Banner
Information and photographs submitted by subscribers are posted in good faith. If any copyright of anyone else's material is unintentionally breached, please email me

Thursday 18th February, saw the scene of a frightful accident, between one and two o'clock. The pit had been at work as usual, and it was understood had been free from gasses by the fireman. A number of men and boys were at work when the explosion took place. A number of officials from neighbouring pits assisted in the exploration of the pit. The news of the accident, as a matter of course spread quickly through the village and throughout North Staffordshire and the pit bank steadily crowded with anxious relatives and friends. It was supposed that the cause of
the accident had been the firing of a shot in the Eight Feet seam. All the workmen in there were killed.

Many volunteers went down to explore the workings, but the state of the mine was such that they were brought back, after a while, almost exhausted by the foul air they had breathed. Dr. Greatrex, Dr.Bruce and Mr. Stephenson were in attendance to administer restoratives. The effect of the explosion was felt in other parts of the pit, but none of the men were seriously injured. The loss of life was at first, estimated to be about forty, but glad that it turned out to be not half that number. It was difficult for the brave rescuers of the victims to explore the mine, on account of brattice having being blown down and the roadways being obstructed with debris. Also on account of the workings being so full of afterdamp. A large quantity of coal dust in the pit had been set on fire and it was not extinguished until the following morning.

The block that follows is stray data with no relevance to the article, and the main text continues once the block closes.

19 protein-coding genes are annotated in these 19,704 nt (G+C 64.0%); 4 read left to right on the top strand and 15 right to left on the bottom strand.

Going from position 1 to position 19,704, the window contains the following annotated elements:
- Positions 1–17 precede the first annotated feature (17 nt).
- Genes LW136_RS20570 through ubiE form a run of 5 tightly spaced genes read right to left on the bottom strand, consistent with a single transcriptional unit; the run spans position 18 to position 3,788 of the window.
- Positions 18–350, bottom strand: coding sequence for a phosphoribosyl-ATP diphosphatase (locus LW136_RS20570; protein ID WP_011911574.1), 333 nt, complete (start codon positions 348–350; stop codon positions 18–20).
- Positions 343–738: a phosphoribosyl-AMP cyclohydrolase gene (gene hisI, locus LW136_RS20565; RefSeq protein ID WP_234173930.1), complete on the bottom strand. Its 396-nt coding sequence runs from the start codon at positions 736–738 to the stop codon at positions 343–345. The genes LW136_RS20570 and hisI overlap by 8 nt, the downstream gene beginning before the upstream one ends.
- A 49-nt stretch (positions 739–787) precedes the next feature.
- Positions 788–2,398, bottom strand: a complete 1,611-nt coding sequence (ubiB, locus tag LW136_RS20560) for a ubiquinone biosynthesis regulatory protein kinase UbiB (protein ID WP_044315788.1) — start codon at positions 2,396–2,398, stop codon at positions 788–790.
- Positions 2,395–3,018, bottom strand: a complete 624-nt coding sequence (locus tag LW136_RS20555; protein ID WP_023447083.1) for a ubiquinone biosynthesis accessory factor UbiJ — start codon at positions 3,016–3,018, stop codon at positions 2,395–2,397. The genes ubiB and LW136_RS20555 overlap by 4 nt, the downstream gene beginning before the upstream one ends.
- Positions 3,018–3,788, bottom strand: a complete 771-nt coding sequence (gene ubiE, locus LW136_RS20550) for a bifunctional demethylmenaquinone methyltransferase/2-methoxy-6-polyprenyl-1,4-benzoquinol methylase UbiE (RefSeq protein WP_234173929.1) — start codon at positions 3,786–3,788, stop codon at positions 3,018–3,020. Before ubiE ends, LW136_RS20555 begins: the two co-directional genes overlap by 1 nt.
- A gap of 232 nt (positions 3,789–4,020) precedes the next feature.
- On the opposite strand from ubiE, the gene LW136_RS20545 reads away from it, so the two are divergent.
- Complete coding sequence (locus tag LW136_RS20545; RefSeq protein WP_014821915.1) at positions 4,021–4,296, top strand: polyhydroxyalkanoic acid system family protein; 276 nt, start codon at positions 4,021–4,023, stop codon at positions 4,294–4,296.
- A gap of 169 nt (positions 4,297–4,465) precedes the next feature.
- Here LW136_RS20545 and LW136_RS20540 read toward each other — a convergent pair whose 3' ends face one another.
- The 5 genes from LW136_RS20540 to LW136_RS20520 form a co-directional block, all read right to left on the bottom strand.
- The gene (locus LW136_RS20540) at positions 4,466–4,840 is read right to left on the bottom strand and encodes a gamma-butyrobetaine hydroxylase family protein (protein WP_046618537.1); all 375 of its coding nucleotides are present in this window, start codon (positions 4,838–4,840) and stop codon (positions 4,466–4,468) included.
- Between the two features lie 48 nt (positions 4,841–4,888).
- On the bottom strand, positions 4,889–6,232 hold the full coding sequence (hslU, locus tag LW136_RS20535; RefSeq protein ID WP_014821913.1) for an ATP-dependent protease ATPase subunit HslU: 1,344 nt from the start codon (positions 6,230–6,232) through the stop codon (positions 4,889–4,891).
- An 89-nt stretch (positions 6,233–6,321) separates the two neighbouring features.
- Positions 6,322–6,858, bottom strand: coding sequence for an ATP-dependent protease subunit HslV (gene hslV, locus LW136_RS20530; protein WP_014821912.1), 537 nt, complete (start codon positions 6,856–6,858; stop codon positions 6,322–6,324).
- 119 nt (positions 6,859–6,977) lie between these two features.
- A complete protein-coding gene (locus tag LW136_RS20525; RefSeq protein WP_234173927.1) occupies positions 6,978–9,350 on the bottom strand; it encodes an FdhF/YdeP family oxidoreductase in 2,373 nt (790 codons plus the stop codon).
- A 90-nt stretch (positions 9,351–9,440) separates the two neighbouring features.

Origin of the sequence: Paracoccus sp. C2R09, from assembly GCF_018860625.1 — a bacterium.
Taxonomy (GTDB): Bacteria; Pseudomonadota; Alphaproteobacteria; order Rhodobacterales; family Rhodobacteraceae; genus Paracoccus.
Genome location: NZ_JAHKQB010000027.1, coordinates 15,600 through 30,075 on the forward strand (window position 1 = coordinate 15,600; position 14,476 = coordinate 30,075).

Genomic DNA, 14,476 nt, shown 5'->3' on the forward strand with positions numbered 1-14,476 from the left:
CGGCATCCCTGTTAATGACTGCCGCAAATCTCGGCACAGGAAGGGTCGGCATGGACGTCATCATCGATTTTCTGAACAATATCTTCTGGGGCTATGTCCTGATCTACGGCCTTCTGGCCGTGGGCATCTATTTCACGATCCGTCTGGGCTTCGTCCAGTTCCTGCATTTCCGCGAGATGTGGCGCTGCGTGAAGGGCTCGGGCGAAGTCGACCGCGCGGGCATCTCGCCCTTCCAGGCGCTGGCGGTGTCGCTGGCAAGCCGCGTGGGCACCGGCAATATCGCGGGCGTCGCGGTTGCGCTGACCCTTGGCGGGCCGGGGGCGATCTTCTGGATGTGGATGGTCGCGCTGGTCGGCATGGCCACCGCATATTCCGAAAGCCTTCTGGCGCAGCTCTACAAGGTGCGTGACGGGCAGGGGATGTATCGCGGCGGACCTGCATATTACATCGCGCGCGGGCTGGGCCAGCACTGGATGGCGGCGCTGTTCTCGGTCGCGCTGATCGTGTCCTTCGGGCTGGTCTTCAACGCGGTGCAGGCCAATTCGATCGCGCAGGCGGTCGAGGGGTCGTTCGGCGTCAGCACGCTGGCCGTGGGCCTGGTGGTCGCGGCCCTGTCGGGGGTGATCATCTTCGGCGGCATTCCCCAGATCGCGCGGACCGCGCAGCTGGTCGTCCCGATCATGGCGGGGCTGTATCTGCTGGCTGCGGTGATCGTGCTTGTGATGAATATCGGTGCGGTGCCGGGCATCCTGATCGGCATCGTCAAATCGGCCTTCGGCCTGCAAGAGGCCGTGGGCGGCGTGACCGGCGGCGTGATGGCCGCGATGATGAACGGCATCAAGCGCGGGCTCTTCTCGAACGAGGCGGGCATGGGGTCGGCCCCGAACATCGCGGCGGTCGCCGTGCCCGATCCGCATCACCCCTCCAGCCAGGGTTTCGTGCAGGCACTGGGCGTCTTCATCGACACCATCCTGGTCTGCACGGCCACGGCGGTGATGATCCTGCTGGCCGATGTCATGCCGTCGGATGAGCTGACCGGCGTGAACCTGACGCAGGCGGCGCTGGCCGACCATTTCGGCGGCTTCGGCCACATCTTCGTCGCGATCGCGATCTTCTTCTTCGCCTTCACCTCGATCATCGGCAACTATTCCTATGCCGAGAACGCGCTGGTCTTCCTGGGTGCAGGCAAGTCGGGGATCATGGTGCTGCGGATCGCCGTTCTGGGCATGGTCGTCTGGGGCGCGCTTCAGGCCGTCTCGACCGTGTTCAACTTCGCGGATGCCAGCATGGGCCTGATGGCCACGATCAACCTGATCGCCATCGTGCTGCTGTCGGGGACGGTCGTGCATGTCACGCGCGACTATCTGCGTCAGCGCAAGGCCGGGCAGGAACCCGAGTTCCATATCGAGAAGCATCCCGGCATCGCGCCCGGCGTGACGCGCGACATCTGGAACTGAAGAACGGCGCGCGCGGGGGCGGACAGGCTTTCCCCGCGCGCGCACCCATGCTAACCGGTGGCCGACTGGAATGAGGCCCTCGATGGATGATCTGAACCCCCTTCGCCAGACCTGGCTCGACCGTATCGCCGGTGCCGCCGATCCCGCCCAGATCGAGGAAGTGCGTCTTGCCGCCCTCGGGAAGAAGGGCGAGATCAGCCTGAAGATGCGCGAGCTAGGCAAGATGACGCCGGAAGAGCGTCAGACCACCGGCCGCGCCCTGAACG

The efforts to remove the bodies were continued all night and on the Wednesday morning thirteen were brought up. Their bodies were conveyed to the Swann Inn and placed in the room upstairs, which, was carefully guarded by the police, from curiosity mongers. Those whose relatives were working in the pit in question on that fatal day and who had not heard from them were permitted to enter the room for the sake of identifying the bodies.

The bodies presented a ghastly spectacle, and so disfigured, that in one or two instances persons who had not heard of their relatives that were in the pit at the time of the explosion, were dubious as to whether the bodies were those of their missing friends. The clothes, of the men being no criterion, as they were burnt, and rendered unrecognisable. One of the bodies was so severely bruised they thought it had been blown against the side of the road way and another, when found in the pit, was in a slightly stooping posture, with his hands placed in front of his face, as though he had put them up for the sake of warding off the fire, which had severely burnt him, he was quite stiff when found, his hair being singed off his head.

On Wednesday the scene presented in the village of Talk-o'-th'-Hill was very melancholy, and the excitement was intense.
The inquest was opened on Thursday morning at the Swann Inn, before Mr, Booth, Coroner on the following bodies: -

John Birchnough
age 36 married 3 children
James Hackney
age 16 single  
John Stamper
age 27 single  
Benjimin Booth
age 21 single  
Thomas Breeze
  married 3 children.
David Winkle
age 16 single  
Thomas Booth
age 41 married 4 children
John Shannon
age 19 single
Henry Grocott
age 27 married 2 children. Cousin of Thomas Grocott
Thomas Harrison
age 14 single  
John Baynham
age 30 married 4 children
Francis Birch
age 17 single  
Samual Kenny
age 16 single  
Thomas Grocott
age 20 married 1 child. Cousin of Henry Grocott, wife Emily Breeze
Robert Walker
age 16 single  
William Lowndes
age 20    
William Jones age 28 single  
Richard Sherwin age 13 single  

Pit Terminology - Glossary

John Lumsdon

Page 2
   
Emails